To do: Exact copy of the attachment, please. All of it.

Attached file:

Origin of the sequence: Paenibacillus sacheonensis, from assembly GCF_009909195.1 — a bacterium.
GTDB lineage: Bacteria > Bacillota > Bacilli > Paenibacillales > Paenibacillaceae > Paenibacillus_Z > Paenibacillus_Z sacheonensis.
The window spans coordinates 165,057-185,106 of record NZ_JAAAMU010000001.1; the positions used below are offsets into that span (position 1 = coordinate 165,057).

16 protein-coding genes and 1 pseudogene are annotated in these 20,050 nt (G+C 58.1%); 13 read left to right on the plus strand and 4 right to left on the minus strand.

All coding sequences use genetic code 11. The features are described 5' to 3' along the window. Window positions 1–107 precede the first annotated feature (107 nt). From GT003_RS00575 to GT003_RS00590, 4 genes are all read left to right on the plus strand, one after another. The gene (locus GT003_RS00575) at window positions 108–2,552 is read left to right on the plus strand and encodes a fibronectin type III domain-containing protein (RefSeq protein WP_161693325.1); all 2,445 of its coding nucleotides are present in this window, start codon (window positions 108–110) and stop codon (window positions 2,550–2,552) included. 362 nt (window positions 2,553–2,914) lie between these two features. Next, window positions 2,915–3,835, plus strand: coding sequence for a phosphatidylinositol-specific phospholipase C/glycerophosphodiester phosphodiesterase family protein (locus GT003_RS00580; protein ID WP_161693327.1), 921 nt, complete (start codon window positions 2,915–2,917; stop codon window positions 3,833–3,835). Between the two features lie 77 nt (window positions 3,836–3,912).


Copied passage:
Origin of the sequence: Paenibacillus sacheonensis, from assembly GCF_009909195.1 — a bacterium.
GTDB lineage: Bacteria > Bacillota > Bacilli > Paenibacillales > Paenibacillaceae > Paenibacillus_Z > Paenibacillus_Z sacheonensis.
The window spans coordinates 165,057-185,106 of record NZ_JAAAMU010000001.1; the positions used below are offsets into that span (position 1 = coordinate 165,057).

16 protein-coding genes and 1 pseudogene are annotated in these 20,050 nt (G+C 58.1%); 13 read left to right on the plus strand and 4 right to left on the minus strand.

All coding sequences use genetic code 11. The features are described 5' to 3' along the window. Window positions 1–107 precede the first annotated feature (107 nt). From GT003_RS00575 to GT003_RS00590, 4 genes are all read left to right on the plus strand, one after another. The gene (locus GT003_RS00575) at window positions 108–2,552 is read left to right on the plus strand and encodes a fibronectin type III domain-containing protein (RefSeq protein WP_161693325.1); all 2,445 of its coding nucleotides are present in this window, start codon (window positions 108–110) and stop codon (window positions 2,550–2,552) included. 362 nt (window positions 2,553–2,914) lie between these two features. Next, window positions 2,915–3,835, plus strand: coding sequence for a phosphatidylinositol-specific phospholipase C/glycerophosphodiester phosphodiesterase family protein (locus GT003_RS00580; protein ID WP_161693327.1), 921 nt, complete (start codon window positions 2,915–2,917; stop codon window positions 3,833–3,835). Between the two features lie 77 nt (window positions 3,836–3,912).